It’s a gathering place for all members of the community. There’s a palpable buzz and energy because it is on campus. The scene here on Fridays and Saturdays is really lively and fun. It’s sophisticated but not stuffy.
How are you measuring success?
I’ve been impressed with the consistency. The food quality has been off the charts. We’ve been getting tremendous reviews and customer feedback. Our reservations on weekends are hard to come by. We’re nearly sold out for graduation weekend.
What future plans do you have for The Refectory?
In the spring, we’re going to add additional outdoor seating and a private room with a fireplace. It will be called the Friar Room and it’s an opportunity for us to host more events, like wedding rehearsal dinners and University functions.
DID YOU KNOW?
The Refectory takes its name from the term used to describe a dining room for communal meals at academic institutions and monasteries.
So what’s life like for students living in The Commons? Pretty sweet if you ask the more than 1,000 residents who call it their home away from home when classes are in session.
The 346 units that make up The Commons — a mix of apartments, suites and singles — are centrally located on campus and provide convenient access to laundry facilities, smart lockers for package deliveries and even an on-site coffee shop. They come fully furnished with all utilities included and the bright bonus of lots of natural light, thanks to more than 2,300 windows.
But more than that, the design of the six interlinked residence halls promotes strong connections between those who live there and visit. Here are two brief snapshots of living inside The Commons:
Liz Mullarkey ’22 VSB, a Marketing and Analytics major, moved into her apartment in The Commons in August 2021 with three roommates. With a full kitchen at her disposal, she decided it was the perfect opportunity to work on a new skill set: cooking, which she does most nights before hanging out with friends to binge reality TV or face off in another new pastime — chess.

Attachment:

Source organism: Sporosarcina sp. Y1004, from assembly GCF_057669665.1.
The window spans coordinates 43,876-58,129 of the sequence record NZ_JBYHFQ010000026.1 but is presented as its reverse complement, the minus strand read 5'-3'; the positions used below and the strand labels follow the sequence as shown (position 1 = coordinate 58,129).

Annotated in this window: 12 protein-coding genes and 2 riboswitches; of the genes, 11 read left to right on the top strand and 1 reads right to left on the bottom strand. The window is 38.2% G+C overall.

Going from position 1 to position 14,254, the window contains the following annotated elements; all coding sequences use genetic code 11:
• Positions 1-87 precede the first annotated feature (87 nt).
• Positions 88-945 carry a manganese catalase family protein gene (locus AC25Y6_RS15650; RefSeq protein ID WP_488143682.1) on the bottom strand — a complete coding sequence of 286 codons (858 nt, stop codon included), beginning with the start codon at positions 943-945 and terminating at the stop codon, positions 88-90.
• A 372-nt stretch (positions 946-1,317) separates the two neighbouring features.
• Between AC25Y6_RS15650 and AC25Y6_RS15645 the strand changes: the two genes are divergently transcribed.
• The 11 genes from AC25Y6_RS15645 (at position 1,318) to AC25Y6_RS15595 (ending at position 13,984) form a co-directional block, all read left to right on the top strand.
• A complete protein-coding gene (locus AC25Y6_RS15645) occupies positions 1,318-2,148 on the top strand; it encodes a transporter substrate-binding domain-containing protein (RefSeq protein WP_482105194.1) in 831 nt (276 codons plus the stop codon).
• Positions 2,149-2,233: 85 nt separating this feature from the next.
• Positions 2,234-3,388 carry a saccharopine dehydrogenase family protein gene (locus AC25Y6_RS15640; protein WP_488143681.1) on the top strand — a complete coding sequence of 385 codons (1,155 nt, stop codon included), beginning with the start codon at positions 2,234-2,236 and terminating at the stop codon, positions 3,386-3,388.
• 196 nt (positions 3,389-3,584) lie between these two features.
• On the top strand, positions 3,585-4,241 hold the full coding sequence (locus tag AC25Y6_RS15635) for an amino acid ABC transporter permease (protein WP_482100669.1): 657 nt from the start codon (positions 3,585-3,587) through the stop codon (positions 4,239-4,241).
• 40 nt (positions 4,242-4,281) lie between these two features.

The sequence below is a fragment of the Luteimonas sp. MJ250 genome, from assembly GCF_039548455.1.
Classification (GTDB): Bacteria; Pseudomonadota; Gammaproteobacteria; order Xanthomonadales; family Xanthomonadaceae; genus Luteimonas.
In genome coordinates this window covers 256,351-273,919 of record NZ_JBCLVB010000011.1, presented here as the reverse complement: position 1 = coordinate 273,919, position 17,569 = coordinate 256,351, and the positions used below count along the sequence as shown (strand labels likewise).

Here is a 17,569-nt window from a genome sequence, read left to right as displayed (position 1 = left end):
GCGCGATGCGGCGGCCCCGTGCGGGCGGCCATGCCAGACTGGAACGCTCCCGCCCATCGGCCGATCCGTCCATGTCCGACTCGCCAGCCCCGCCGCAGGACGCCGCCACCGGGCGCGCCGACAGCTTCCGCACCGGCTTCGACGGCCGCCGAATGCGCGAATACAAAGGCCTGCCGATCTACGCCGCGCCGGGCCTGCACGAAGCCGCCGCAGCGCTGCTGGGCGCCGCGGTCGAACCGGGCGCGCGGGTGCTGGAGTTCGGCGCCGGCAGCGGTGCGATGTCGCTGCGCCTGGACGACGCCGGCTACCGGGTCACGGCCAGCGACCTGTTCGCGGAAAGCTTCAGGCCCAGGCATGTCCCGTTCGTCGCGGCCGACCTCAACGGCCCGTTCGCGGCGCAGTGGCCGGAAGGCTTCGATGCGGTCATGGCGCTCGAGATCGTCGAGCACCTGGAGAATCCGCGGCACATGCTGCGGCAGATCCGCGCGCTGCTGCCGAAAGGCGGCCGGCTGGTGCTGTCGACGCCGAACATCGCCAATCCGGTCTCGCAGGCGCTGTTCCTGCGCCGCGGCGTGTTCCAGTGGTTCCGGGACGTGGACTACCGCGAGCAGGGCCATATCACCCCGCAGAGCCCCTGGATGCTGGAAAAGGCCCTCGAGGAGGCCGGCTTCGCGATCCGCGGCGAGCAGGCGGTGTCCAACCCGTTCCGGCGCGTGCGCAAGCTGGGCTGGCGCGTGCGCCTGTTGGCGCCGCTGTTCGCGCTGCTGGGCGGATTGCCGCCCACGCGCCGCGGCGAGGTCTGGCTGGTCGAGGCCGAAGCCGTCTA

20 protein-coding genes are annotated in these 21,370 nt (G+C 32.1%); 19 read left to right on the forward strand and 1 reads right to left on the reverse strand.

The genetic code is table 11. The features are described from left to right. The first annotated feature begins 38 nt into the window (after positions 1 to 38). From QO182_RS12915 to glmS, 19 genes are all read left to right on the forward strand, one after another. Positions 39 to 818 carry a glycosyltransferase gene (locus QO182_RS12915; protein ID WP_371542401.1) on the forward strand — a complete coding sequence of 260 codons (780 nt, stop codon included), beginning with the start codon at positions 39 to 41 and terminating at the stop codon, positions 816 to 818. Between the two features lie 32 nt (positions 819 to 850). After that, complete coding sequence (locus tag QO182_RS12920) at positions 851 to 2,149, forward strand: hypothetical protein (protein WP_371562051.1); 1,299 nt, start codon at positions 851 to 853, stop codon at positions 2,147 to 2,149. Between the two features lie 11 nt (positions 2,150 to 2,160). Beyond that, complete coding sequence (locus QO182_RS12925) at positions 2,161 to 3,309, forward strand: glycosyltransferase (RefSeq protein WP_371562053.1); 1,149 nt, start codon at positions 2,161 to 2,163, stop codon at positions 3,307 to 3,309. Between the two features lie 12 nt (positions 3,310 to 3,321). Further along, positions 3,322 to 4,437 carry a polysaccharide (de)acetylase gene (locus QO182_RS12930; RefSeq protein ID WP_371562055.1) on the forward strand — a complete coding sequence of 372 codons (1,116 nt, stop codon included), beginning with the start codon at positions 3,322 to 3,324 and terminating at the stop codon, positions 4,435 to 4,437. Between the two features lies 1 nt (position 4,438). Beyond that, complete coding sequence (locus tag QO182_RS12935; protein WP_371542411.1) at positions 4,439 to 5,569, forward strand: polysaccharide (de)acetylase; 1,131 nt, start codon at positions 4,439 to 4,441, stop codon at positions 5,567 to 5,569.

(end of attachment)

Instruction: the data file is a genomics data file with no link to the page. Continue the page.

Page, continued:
Isabel Langas ’22 CLAS, a Sociology major who also moved into The Commons in the fall, notes her current living situation has had a positive impact on her time management. “It’s a lot easier to maintain balance here with different places to relax, socialize and work,” says Isabel. For her remote internship with the nonproft organization Inkululeko, she found the perfect ambiance in Holy Grounds at The Commons, just a two-minute walk away from her room. Now how’s that for a nice commute?
“Living away from home is a great time to begin flexing your design muscle,” says award-winning interior decorator Lauren Nolan-Sellers ‘00 CLAS, founder of Trust the Vision Decor. Here are five tips for decorating a space that is anything but common.
1. Make it personal.
Use items that remind you of home and show your personality. On-campus living spaces are often uniform, many with standard furnishings and layout. Display photos or memorabilia that bring you joy.
2. Maxmize space.
Storage is at a premium when you’re sharing space. One way to maximize function is to use multifunctional furniture, like lap desks, TV trays and under-the-bed wheeled storage.
3. Appeal to multiple senses.
When it comes to decorating, people pay attention to how things look. However, there’s more than meets the eye. Appeal to multiple senses by adding different textures, aromas, even music. Hence the term “feeling” at home.
4. Consider the lighting.
One of the most under-utilized aspects of design is lighting. It’s the easiest and most direct way to create ambiance. Have multiple light sources for tasks like reading and studying, but add accent lighting such as a lamp with multiple light settings to set the tone.